How to help someone who is choking

Choking is a common cause of accidental death and often preventable. Objects such as food, sweets or small objects can easily become lodged in the airway if they are accidentally ‘breathed in’ rather than swallowed.

Signs and symptoms of choking

  • The patient is unable to speak or cough
  • Grasping or pointing to the throat
  • Distressed look on the face

First aid treatment of choking

Firstly, encourage the patient to cough. If the choking is only mild, this will clear the obstruction and the patient should be able to speak to you.

If the obstruction is not cleared:

Give back blows

  • Shout for help, but don’t leave the patient yet.
  • Bend the casualty forwards so the head is lower than the chest. For a smaller child, you can place them over your knee to do this.
  • Give up to 5 firm blows between the shoulder blades with the palm of your hand. Check between blows and stop if you clear the obstruction.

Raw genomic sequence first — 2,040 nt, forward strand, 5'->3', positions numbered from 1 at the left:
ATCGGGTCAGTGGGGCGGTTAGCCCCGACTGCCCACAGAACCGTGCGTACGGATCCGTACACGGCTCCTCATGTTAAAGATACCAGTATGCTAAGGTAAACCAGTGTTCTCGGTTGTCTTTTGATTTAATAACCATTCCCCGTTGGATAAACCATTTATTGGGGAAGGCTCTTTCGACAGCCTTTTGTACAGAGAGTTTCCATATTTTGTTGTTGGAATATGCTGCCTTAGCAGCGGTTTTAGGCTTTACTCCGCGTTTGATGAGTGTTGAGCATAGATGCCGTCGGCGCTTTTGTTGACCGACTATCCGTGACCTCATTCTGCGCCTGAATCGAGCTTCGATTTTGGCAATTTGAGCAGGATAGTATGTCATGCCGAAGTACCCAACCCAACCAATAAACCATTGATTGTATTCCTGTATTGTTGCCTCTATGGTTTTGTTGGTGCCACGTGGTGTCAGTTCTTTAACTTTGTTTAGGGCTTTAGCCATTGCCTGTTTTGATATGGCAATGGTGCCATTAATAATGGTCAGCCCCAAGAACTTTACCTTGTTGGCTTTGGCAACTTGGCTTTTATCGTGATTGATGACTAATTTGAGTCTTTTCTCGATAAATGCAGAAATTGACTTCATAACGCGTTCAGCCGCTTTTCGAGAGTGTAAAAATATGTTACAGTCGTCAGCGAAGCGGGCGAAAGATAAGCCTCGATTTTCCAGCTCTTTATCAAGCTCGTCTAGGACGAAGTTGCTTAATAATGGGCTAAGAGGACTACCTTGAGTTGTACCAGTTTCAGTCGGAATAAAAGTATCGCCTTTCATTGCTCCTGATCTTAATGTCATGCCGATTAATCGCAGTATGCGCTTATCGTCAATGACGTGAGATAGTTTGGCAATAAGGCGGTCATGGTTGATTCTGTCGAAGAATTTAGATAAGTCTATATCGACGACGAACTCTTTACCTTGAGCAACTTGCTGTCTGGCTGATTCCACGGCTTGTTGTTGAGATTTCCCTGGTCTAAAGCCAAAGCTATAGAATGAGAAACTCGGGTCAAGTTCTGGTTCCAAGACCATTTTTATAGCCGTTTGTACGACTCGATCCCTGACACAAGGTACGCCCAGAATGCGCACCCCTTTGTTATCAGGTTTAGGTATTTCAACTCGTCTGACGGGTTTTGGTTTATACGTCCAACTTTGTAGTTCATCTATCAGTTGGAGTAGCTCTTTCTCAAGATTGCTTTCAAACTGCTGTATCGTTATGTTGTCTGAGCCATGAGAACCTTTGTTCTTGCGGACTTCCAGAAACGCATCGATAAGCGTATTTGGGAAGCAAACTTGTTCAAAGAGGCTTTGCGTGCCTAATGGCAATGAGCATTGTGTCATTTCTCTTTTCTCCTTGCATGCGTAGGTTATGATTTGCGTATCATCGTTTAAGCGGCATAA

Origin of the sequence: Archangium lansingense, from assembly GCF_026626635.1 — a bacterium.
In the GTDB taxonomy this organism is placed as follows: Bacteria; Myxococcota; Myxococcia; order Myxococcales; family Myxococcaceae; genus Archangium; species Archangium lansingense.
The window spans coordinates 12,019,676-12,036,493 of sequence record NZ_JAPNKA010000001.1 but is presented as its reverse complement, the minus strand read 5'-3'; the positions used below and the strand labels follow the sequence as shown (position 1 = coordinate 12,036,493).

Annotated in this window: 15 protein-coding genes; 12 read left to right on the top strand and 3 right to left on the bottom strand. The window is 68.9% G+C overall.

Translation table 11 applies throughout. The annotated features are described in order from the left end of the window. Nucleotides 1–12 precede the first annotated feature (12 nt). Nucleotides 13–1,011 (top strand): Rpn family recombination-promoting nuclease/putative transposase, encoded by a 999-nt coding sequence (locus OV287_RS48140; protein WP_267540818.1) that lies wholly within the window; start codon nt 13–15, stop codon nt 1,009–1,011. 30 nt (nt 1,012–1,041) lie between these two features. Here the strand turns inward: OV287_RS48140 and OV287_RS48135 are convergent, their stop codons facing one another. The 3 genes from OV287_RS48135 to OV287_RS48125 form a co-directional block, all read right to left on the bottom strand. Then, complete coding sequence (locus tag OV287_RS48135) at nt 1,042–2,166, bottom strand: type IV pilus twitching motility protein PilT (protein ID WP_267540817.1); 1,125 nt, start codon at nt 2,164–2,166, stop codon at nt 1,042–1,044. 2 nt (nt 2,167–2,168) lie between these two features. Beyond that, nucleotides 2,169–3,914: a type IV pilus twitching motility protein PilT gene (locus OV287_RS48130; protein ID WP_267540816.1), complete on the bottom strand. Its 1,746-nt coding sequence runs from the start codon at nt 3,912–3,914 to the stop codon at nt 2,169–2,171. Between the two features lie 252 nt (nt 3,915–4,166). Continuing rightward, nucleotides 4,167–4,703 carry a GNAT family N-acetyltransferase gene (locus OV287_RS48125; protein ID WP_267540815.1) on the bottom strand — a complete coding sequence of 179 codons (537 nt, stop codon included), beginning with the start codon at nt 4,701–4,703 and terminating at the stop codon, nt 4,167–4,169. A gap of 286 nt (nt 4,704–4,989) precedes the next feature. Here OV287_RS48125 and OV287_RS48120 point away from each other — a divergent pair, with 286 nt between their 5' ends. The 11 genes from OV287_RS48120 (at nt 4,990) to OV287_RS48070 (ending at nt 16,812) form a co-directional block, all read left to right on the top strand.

If the obstruction is still not cleared: 

Give abdominal thrusts

Stand behind the casualty (or kneel behind a small child). Place both your arms around their waist. Make a fist with one hand and place it just above the belly button (below the ribs) with your thumb inwards.

Grasp this fist with your other hand, then pull sharply inwards and upwards. Do this up to 5 times. Check between thrusts and stop if you clear the obstruction.



John Furst

JOHN FURST is an experienced emergency medical technician and qualified first aid and CPR instructor. John is passionate about first aid and believes everyone should have the skills and confidence to take action in an emergency situation.

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